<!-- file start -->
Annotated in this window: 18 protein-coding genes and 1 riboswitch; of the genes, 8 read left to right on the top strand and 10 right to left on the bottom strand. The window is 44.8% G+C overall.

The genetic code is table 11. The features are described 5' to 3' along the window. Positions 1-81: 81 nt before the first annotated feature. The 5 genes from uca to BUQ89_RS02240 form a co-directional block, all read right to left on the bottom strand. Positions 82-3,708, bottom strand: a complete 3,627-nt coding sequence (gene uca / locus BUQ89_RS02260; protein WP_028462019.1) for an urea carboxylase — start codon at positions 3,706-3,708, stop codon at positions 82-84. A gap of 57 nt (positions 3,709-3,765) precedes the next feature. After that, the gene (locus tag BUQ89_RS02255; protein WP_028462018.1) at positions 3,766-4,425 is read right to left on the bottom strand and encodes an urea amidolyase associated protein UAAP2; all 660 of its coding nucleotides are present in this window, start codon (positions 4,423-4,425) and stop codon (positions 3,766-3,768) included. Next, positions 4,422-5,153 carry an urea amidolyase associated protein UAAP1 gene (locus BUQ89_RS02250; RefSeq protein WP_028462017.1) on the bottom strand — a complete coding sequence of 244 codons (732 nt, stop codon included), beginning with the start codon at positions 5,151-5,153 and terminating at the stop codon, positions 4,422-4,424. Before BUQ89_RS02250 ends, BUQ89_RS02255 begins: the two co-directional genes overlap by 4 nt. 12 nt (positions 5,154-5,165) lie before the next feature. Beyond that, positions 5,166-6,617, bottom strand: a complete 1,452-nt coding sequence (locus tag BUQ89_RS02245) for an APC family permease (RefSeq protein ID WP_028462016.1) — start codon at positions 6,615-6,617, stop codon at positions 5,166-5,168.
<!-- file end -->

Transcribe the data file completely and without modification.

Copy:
Annotated in this window: 18 protein-coding genes and 1 riboswitch; of the genes, 8 read left to right on the top strand and 10 right to left on the bottom strand. The window is 44.8% G+C overall.

The genetic code is table 11. The features are described 5' to 3' along the window. Positions 1-81: 81 nt before the first annotated feature. The 5 genes from uca to BUQ89_RS02240 form a co-directional block, all read right to left on the bottom strand. Positions 82-3,708, bottom strand: a complete 3,627-nt coding sequence (gene uca / locus BUQ89_RS02260; protein WP_028462019.1) for an urea carboxylase — start codon at positions 3,706-3,708, stop codon at positions 82-84. A gap of 57 nt (positions 3,709-3,765) precedes the next feature. After that, the gene (locus tag BUQ89_RS02255; protein WP_028462018.1) at positions 3,766-4,425 is read right to left on the bottom strand and encodes an urea amidolyase associated protein UAAP2; all 660 of its coding nucleotides are present in this window, start codon (positions 4,423-4,425) and stop codon (positions 3,766-3,768) included. Next, positions 4,422-5,153 carry an urea amidolyase associated protein UAAP1 gene (locus BUQ89_RS02250; RefSeq protein WP_028462017.1) on the bottom strand — a complete coding sequence of 244 codons (732 nt, stop codon included), beginning with the start codon at positions 5,151-5,153 and terminating at the stop codon, positions 4,422-4,424. Before BUQ89_RS02250 ends, BUQ89_RS02255 begins: the two co-directional genes overlap by 4 nt. 12 nt (positions 5,154-5,165) lie before the next feature. Beyond that, positions 5,166-6,617, bottom strand: a complete 1,452-nt coding sequence (locus tag BUQ89_RS02245) for an APC family permease (RefSeq protein ID WP_028462016.1) — start codon at positions 6,615-6,617, stop codon at positions 5,166-5,168.